A strong, shallow earthquake shook the main island of western Indonesia and the Philippines on Monday, leaving buildings and residents in a state of panic. Authorities in both countries said there were no immediate reports of injuries or damage.
The US Geological Survey said a magnitude 6.7 earthquake shook the west coast of the island of Sumatra in Indonesia and a magnitude 6.4 earthquake 110 km off the island of Luzon in the Philippines.
At 4:06 GMT, a magnitude 21.0 earthquake shook Indonesia, 167 kilometers west of the city of Pariman in Sumatra. The epicenter was reported below the ground, however; no tsunami alert was issued.
At 5:05 AM (21:05 GMT), an earthquake shook the Philippines, and residents in the capital, Manila, were shaken by the quake. But no damage was reported, according to the Philippine Volcanoes and Seismological Survey.
Islands are often affected by earthquakes
The epicenter was reported below the Pacific Ocean floor, however; no tsunami alert was issued. The Indonesian Meteorological Agency (BKMG) said the quake was followed by strong aftershocks.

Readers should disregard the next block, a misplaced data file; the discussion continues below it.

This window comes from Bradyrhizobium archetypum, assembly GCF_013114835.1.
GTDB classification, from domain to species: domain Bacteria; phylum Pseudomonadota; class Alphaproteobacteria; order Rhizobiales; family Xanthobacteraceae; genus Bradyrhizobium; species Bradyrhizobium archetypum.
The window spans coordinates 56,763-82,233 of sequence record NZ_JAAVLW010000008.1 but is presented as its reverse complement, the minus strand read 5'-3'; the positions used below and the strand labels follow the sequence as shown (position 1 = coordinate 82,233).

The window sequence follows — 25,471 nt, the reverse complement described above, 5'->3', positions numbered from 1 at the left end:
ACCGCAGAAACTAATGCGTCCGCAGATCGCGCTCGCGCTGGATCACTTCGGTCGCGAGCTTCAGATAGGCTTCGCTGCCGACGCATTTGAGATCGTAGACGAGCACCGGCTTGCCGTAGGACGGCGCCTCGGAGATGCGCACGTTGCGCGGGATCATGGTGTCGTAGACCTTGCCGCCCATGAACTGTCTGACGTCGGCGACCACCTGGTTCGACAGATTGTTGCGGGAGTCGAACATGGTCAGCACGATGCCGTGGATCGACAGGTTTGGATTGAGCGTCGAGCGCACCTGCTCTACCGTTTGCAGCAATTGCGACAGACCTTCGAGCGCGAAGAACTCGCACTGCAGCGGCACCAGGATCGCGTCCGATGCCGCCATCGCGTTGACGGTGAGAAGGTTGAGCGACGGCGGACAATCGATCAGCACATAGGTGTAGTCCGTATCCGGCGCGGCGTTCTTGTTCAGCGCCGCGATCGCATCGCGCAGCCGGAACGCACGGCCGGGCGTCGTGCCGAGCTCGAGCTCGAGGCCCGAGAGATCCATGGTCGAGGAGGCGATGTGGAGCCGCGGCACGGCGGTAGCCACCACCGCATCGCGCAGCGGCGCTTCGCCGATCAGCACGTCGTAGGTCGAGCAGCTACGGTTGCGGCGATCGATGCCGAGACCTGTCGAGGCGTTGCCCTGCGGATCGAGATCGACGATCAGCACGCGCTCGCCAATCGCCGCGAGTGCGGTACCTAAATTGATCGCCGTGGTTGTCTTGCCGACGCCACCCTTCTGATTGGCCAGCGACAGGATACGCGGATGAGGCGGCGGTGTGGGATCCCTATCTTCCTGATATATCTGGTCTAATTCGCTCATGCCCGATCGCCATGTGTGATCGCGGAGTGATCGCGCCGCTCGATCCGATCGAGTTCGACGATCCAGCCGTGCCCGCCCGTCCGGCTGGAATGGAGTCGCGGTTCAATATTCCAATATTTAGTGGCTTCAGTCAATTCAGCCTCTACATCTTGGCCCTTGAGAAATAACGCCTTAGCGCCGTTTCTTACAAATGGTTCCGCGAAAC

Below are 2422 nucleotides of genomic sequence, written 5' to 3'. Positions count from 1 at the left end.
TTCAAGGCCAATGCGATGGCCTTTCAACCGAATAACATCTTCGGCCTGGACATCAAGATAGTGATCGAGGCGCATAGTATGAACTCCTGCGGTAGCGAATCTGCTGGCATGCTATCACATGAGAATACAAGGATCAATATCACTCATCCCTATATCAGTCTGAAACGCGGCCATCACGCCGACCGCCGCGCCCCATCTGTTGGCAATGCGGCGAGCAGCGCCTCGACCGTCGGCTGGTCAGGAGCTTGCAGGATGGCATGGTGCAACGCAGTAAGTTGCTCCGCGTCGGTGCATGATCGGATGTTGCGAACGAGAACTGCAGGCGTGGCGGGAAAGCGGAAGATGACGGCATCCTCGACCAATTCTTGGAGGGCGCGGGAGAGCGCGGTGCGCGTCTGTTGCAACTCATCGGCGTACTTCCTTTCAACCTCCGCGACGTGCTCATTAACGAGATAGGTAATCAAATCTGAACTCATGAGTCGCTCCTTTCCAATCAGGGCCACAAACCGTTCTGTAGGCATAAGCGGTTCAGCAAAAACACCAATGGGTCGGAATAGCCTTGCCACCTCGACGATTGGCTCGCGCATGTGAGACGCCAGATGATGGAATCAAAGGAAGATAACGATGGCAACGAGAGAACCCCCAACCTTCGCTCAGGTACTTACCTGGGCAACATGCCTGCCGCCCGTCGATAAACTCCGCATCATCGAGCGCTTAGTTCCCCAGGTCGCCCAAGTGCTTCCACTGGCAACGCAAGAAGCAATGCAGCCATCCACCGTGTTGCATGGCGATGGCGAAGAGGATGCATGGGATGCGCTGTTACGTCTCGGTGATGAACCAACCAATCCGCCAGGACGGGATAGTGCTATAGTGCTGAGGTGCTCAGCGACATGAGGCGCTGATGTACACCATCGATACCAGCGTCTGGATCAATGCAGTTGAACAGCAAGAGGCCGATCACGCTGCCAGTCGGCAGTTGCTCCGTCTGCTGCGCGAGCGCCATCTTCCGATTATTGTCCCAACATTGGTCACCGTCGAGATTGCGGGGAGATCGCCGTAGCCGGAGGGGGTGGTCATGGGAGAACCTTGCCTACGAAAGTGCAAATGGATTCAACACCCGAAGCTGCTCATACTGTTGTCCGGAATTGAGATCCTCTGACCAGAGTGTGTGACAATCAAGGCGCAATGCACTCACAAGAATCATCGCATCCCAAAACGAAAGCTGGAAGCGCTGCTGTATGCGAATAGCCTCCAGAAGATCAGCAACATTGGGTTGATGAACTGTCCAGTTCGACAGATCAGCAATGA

Indonesia and the Philippines are prone to frequent earthquakes due to their position on the Pacific “Ring of Fire” where tectonic plates meet.
Last month, a magnitude 6.2 earthquake shook the region of North Sumatra in Indonesia, killing at least a dozen people and destroying homes and a mosque. In 2004, a magnitude 9.1 earthquake off the coast of Sumatra triggered a tsunami that killed at least 220,000 people across the region, including about 170,000 in Indonesia.
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